Bromodomain protein 4 discriminates tissue-specific super-enhancers containing disease-specific susceptibility loci in prostate and breast cancer.
AuthorZuber, V; Bettella, F; Witoelar, A; PRACTICAL Consortium; CRUK GWAS; BCAC Consortium; TRICL Consortium; Andreassen, OA; Mills, IG; Urbanucci, A
Source TitleBMC Genomics
PublisherSpringer Science and Business Media LLC
University of Melbourne Author/sGiles, Graham
AffiliationMelbourne School of Population and Global Health
Document TypeJournal Article
CitationsZuber, V., Bettella, F., Witoelar, A., PRACTICAL Consortium, CRUK GWAS, BCAC Consortium, TRICL Consortium, Andreassen, O. A., Mills, I. G. & Urbanucci, A. (2017). Bromodomain protein 4 discriminates tissue-specific super-enhancers containing disease-specific susceptibility loci in prostate and breast cancer.. BMC Genomics, 18 (1), pp.270-. https://doi.org/10.1186/s12864-017-3620-y.
Access StatusOpen Access
Open Access at PMChttp://www.ncbi.nlm.nih.gov/pmc/articles/PMC5374680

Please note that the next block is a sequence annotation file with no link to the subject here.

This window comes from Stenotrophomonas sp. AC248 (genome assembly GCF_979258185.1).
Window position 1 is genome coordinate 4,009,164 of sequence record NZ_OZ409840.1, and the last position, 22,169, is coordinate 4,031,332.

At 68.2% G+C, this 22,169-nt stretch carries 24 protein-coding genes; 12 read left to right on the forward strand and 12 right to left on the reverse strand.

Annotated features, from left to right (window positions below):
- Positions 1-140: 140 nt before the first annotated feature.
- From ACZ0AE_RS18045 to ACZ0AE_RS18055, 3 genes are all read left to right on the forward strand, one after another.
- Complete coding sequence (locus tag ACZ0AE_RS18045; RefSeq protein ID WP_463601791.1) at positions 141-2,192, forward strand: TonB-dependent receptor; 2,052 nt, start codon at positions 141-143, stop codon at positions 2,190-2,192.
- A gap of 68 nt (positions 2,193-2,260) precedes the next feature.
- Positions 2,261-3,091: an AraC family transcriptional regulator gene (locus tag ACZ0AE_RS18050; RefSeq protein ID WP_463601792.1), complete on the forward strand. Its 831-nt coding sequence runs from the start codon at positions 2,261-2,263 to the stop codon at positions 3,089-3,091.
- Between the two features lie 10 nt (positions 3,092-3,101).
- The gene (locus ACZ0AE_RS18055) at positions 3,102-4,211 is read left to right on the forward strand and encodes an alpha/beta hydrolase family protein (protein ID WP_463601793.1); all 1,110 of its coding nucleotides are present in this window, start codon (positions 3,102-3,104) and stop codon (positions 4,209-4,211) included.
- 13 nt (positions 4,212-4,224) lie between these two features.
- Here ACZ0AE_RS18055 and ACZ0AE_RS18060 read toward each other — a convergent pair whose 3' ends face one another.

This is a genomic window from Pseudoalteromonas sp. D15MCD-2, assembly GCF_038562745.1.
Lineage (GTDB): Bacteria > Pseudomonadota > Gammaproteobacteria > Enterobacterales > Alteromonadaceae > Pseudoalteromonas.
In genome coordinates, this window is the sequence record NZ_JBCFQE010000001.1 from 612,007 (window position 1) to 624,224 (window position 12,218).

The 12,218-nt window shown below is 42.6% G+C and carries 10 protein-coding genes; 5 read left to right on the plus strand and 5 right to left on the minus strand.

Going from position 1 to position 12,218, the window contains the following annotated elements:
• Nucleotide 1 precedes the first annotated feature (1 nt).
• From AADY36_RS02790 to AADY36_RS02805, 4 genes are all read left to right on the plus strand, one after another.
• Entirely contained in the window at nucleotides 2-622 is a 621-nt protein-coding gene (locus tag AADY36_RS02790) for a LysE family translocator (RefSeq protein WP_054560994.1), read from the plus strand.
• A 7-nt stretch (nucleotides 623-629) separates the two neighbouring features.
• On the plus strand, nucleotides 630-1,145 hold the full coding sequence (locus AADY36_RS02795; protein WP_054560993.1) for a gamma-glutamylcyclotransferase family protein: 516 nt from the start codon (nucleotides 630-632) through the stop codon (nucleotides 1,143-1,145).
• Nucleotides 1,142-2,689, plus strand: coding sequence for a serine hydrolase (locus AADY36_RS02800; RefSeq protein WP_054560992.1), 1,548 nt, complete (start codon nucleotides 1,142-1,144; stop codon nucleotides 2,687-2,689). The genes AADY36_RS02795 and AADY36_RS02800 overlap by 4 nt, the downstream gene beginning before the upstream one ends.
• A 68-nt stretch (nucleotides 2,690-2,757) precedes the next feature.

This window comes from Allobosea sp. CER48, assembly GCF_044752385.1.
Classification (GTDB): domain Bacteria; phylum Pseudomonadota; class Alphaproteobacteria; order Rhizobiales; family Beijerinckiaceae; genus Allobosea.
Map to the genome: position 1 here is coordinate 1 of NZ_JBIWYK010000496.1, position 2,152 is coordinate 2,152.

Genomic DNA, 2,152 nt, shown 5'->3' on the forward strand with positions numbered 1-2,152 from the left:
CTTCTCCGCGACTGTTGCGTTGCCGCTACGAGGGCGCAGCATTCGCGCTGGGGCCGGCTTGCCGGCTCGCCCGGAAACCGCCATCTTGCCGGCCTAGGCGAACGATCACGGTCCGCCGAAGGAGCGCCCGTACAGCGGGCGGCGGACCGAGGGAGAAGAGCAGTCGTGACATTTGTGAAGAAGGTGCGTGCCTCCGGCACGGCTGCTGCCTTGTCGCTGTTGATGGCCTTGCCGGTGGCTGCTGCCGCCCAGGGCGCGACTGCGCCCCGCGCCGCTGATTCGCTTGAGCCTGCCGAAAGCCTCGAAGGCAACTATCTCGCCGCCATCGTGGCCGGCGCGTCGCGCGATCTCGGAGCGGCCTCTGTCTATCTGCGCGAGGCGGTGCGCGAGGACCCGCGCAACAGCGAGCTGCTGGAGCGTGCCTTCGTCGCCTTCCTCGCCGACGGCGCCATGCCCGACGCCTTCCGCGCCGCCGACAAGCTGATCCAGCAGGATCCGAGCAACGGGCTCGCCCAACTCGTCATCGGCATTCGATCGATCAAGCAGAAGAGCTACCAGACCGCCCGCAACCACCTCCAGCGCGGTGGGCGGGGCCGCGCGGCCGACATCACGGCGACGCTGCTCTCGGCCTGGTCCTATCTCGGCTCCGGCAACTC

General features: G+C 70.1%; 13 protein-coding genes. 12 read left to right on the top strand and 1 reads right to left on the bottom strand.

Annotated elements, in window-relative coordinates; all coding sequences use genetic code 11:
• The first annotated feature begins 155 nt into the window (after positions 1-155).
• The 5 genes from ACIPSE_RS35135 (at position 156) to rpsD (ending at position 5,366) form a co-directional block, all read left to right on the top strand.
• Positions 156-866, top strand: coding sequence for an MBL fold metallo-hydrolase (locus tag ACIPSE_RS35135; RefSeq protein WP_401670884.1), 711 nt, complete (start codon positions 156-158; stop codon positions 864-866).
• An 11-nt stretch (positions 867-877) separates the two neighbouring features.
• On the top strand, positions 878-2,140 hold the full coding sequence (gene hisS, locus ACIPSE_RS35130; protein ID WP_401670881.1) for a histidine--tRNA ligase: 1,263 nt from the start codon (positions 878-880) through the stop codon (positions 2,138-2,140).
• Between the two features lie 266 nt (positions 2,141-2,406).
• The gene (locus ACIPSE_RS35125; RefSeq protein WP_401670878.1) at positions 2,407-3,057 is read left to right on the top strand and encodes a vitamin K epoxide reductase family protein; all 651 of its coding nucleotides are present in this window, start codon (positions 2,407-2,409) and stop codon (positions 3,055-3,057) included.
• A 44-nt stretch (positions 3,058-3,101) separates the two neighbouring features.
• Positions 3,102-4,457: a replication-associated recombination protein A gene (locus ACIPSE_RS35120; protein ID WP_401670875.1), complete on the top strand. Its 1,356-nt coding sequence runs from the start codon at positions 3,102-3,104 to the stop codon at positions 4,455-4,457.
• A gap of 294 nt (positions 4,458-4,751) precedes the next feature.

BACKGROUND: Epigenetic information can be used to identify clinically relevant genomic variants single nucleotide polymorphisms (SNPs) of functional importance in cancer development. Super-enhancers are cell-specific DNA elements, acting to determine tissue or cell identity and driving tumor progression. Although previous approaches have been tried to explain risk associated with SNPs in regulatory DNA elements, so far epigenetic readers such as bromodomain containing protein 4 (BRD4) and super-enhancers have not been used to annotate SNPs. In prostate cancer (PC), androgen receptor (AR) binding sites to chromatin have been used to inform functional annotations of SNPs. RESULTS: Here we establish criteria for enhancer mapping which are applicable to other diseases and traits to achieve the optimal tissue-specific enrichment of PC risk SNPs. We used stratified Q-Q plots and Fisher test to assess the differential enrichment of SNPs mapping to specific categories of enhancers. We find that BRD4 is the key discriminant of tissue-specific enhancers, showing that it is more powerful than AR binding information to capture PC specific risk loci, and can be used with similar effect in breast cancer (BC) and applied to other diseases such as schizophrenia. CONCLUSIONS: This is the first study to evaluate the enrichment of epigenetic readers in genome-wide associations studies for SNPs within enhancers, and provides a powerful tool for enriching and prioritizing PC and BC genetic risk loci. Our study represents a proof of principle applicable to other diseases and traits that can be used to redefine molecular mechanisms of human phenotypic variation.
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